The tech-adoption cycle has sped up so rapidly that any CEO not personally leading a digital transformation in their companies will inevitably fail, says Tom Siebel, chairman and CEO of C3 IoT. On the coming corporate extinction event and those CEOs who are reinventing the transformation playbook:
When I see CEOs who may be experimenting here and there with AI or the cloud, I tell them that’s not enough. It’s not about shiny objects. Tinkering is insufficient. My advice is that they should be talking about this all the time, with their boards, in the C-suite—and mobilizing the entire company. The threat is existential. For boards, if this isn’t on your agenda, then you’ve got the wrong agenda. If your CEO isn’t talking about how to ensure the survival of the enterprise amid digital disruption, well, maybe you’ve got the wrong person in the job.
The “city as platform” model advocated by Alphabet’s Sidewalk Labs is slated for its first North American trial. Quayside, a planned community on the Toronto waterfront, will be supported by a “digital layer” to monitor and manage all infrastructure and activity in the neighborhood. From The Atlantic:
Kitchen appliances switched on too long, overflowing trash bins, and high-traffic park benches could be monitored and addressed by this digital layer. So could changes in air quality and spikes in noise levels. Each passing footstep and bicycle tire could be accounted for and managed. This ocean of data could inform urban planning, research, and new software development, including a special platform by which Quayside residents could access public services.
Autonomous vehicles will play a critical role in the smart city revolution, a point Ford CEO Jim Hackett highlighted in his recent op-ed on disrupting transportation:
Before cars, city streets acted as bustling social hubs where neighbors and families could gather, vendors could sell their goods and children could play. Over time, parks and public spaces were sacrificed for parking lots and highways, and cities came to be associated with social isolation. Streets compose one-third of public land in our cities. By developing smart vehicles for a smart world, we can reverse this trend and return these valuable resources to the people.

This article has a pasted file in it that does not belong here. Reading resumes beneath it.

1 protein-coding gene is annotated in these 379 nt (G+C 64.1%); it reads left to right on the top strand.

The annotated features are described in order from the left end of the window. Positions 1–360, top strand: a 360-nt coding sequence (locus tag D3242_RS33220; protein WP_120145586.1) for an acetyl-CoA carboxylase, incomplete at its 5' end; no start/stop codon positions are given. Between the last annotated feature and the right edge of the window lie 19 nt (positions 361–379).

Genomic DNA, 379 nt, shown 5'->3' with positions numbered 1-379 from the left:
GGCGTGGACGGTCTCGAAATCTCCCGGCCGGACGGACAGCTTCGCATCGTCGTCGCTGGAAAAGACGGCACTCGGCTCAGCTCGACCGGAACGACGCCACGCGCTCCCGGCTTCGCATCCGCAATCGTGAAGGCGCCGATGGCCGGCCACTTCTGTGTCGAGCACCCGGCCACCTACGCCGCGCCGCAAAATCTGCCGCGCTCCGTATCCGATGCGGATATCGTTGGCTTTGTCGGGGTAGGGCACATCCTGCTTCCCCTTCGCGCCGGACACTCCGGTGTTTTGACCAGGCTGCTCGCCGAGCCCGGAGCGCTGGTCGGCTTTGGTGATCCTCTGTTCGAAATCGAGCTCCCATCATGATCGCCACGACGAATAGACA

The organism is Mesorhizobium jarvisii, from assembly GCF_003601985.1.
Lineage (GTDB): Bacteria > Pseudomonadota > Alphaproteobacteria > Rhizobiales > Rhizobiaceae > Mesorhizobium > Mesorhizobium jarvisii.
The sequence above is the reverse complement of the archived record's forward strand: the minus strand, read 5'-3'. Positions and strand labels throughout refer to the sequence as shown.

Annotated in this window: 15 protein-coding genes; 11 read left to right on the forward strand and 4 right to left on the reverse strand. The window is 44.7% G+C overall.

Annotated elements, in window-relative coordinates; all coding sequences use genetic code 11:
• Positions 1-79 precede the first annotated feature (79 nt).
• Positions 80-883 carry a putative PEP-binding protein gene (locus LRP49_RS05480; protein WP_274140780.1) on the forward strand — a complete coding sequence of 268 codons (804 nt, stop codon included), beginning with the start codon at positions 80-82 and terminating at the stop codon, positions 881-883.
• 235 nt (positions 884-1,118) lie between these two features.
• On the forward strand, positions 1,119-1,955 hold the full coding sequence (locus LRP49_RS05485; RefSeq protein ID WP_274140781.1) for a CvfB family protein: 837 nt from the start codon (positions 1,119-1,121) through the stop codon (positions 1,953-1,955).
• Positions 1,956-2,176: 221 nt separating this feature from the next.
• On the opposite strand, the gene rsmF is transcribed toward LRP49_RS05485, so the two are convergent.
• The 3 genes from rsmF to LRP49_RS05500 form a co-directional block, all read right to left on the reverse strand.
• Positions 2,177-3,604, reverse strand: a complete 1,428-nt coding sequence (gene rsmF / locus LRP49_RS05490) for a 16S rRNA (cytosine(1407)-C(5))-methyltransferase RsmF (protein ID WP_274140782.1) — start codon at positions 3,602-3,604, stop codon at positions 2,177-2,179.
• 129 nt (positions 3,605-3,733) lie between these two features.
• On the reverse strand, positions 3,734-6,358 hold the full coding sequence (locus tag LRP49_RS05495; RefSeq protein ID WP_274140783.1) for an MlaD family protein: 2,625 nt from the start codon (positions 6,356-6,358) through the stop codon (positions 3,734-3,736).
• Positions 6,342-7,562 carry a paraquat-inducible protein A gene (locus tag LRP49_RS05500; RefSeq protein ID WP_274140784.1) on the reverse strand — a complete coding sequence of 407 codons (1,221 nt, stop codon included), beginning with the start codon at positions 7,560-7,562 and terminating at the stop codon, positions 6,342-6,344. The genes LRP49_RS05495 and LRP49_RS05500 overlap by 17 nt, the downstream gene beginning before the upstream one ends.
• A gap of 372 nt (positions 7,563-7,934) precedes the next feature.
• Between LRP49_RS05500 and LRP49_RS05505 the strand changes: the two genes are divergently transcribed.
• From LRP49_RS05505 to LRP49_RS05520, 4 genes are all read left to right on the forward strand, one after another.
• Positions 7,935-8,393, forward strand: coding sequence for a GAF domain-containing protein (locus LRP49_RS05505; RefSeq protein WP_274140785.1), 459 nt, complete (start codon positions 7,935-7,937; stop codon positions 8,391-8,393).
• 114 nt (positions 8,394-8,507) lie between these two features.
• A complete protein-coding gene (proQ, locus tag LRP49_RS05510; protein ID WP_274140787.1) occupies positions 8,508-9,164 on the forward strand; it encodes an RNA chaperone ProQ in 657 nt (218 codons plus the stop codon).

By focusing on Bitcoin, the cryptocurrency propped up by “a veritable goon squad of charlatans, false prophets and mercenaries,” we are missing the bigger story of blockchain’s promise, argues Steven Johnson in The New York Times Magazine. Open, decentralized blockchain networks will allow people to own their digital identities, fundamentally disrupting the closed architecture that defines tech companies:
The blockchain evangelists behind platforms like Ethereum believe that a comparable array of advances in software, cryptography and distributed systems has the ability to tackle today’s digital problems: the corrosive incentives of online advertising; the quasi monopolies of Facebook, Google and Amazon; Russian misinformation campaigns. If they succeed, their creations may challenge the hegemony of the tech giants far more effectively than any antitrust regulation.
Data used to build and train AIs is not the same data needed to operate and refine predictions, says past G100 speaker Ajay Agrawal in Harvard Business Review. Organizations err in not understanding how the data they have historically collected is limited to a one-time benefit:
New data allows you to operate your prediction machine after it is trained. It also enables you to improve your prediction machine through learning. While 10 years of data on past yogurt sales is valuable for training an AI model to predict future yogurt sales, the actual predictions used to manage the supply chain require operational data on an ongoing basis.
McKinsey updated their influential “Why Diversity Matters” report, examining over 1,000 companies in 12 countries to confirm an even stronger statistical link between executive team diversity, profitability, and long-term value creation. The study also identified imperatives for diversity and inclusion practices, including:
-Articulate and cascade CEO commitment to galvanize the organization. Leading companies … promote ownership by their core businesses, encourage role modeling, hold their executives and managers to account, and ensure efforts are sufficiently resourced and supported centrally.
-Define inclusion and diversity priorities that are based on the drivers of the business-growth strategy. Top-performing companies invest in internal research to understand which specific strategies best support their business-growth priorities.
-Craft a targeted portfolio of inclusion and diversity initiatives to transform the organization. Leading companies use targeted thinking to prioritize the I&D initiatives in which they invest, and they ensure there is alignment with the overall growth strategy.
Though the cloud isn’t going away, more intelligent, customizable, and mobile IoT devices and systems portend a shift to edge computing. Per The Economist:
The dominant narrative in the tech industry—that most data are best crunched centrally in the cloud—is also undermined by the fact that many new applications have to act fast. According to some estimates, self-driving cars generate as much as 25 gigabytes per hour, nearly 30 times more than a high-definition video stream. Before so many data are uploaded, and driving instructions sent back, the vehicle may well already have hit that pedestrian suddenly crossing the street.